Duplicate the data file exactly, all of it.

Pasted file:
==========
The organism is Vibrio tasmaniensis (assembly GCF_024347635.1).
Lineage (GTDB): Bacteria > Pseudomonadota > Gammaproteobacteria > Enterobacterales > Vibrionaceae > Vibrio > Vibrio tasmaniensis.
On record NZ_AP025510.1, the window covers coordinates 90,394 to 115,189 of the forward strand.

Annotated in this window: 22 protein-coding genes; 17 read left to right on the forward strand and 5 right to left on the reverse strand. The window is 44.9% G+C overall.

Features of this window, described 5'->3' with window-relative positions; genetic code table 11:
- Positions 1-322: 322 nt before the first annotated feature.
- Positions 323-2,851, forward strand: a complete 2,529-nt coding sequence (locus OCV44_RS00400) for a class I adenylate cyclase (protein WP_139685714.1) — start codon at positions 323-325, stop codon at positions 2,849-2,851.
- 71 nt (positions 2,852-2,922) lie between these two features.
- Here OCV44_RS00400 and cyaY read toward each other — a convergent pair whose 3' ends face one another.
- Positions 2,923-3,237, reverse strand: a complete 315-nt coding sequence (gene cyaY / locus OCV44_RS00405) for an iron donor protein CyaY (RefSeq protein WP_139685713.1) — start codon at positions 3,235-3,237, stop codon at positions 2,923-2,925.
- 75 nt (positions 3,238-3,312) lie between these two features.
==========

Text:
The organism is Vibrio tasmaniensis (assembly GCF_024347635.1).
Lineage (GTDB): Bacteria > Pseudomonadota > Gammaproteobacteria > Enterobacterales > Vibrionaceae > Vibrio > Vibrio tasmaniensis.
On record NZ_AP025510.1, the window covers coordinates 90,394 to 115,189 of the forward strand.

Annotated in this window: 22 protein-coding genes; 17 read left to right on the forward strand and 5 right to left on the reverse strand. The window is 44.9% G+C overall.

Features of this window, described 5'->3' with window-relative positions; genetic code table 11:
- Positions 1-322: 322 nt before the first annotated feature.
- Positions 323-2,851, forward strand: a complete 2,529-nt coding sequence (locus OCV44_RS00400) for a class I adenylate cyclase (protein WP_139685714.1) — start codon at positions 323-325, stop codon at positions 2,849-2,851.
- 71 nt (positions 2,852-2,922) lie between these two features.
- Here OCV44_RS00400 and cyaY read toward each other — a convergent pair whose 3' ends face one another.
- Positions 2,923-3,237, reverse strand: a complete 315-nt coding sequence (gene cyaY / locus OCV44_RS00405) for an iron donor protein CyaY (RefSeq protein WP_139685713.1) — start codon at positions 3,235-3,237, stop codon at positions 2,923-2,925.
- 75 nt (positions 3,238-3,312) lie between these two features.